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CSR: How AI could give sight to the blind

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AI for visually impaired
 
Better medical care, nutrition, and other measures can help prevent blindness or ease the suffering of those afflicted by it. Alongside these solutions, AI has the potential to make life easier for the visually impaired by providing navigational assistance via smartphone.

Applications

Artificial Intelligence’s computer vision capabilities can identify objects and read text, converting handwriting or printed text to digital text that can then be spoken aloud. Existing mobile applications include Microsoft’s Seeing AI. Reviews of the application indicate that it has very large daily applicability.

Similar solutions include the OrCam MyEye camera, which is mounted on standard glasses and converts what is seen into spoken output. The device is easily portable and operates without the need for a smartphone.
While advances in computer vision have improved scene description technology, this remains a developing capability. As it improves, it will provide visually impaired people with a richer and deeper understanding of their environment, including recognizing other people and describing colours, for example.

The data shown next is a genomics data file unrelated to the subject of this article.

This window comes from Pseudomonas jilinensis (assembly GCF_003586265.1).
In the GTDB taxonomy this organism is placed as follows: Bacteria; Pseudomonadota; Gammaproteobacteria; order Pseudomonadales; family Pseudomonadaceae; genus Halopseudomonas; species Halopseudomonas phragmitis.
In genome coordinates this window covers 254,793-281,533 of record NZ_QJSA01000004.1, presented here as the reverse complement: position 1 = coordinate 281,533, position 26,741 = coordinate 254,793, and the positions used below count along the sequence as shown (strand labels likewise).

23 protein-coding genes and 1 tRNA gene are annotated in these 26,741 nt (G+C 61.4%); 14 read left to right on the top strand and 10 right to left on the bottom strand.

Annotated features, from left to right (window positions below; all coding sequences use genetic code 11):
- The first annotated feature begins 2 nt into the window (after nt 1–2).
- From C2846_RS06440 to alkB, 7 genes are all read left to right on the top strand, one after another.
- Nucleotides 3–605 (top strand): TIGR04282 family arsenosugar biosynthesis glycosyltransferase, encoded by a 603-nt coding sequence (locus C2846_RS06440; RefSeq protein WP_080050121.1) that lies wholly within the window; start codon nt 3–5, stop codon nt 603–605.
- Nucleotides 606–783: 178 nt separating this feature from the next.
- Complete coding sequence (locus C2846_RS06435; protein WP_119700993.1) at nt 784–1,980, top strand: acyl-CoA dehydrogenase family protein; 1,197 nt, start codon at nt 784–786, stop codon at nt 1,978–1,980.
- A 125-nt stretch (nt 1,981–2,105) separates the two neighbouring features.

Potential barriers

Limited access to technology in emerging economies is a potential barrier that will need to be overcome. One of the most significant barriers to AI in this area is “last mile” implementation in the form of access to technology.
Many people do not own the smartphone needed for existing applications; smartphone penetration globally is below 40%. Building partnerships with NGOs and governments to provide basic technology access to individuals in poor communities could help address this limitation.
Talent is also a potential bottleneck. Developing AI applications to tailor them more closely to the needs of the visually impaired in various regions, including with more detailed description of the surrounding environment, may require the efforts of high-level AI researchers over a period of years.

Risks

Among the risks, data privacy looms large. Users of such a mobile application would capture images of the environment that often include other individuals or private data, for example pictures of credit cards, and may also rely on training data that could include private information.
Not being able to see is a major impediment to work. AI has tremendous potential for working age adults with visual impairment who are unemployed, to live and work with independence and dignity.
This article is part of a series on using AI for social good.

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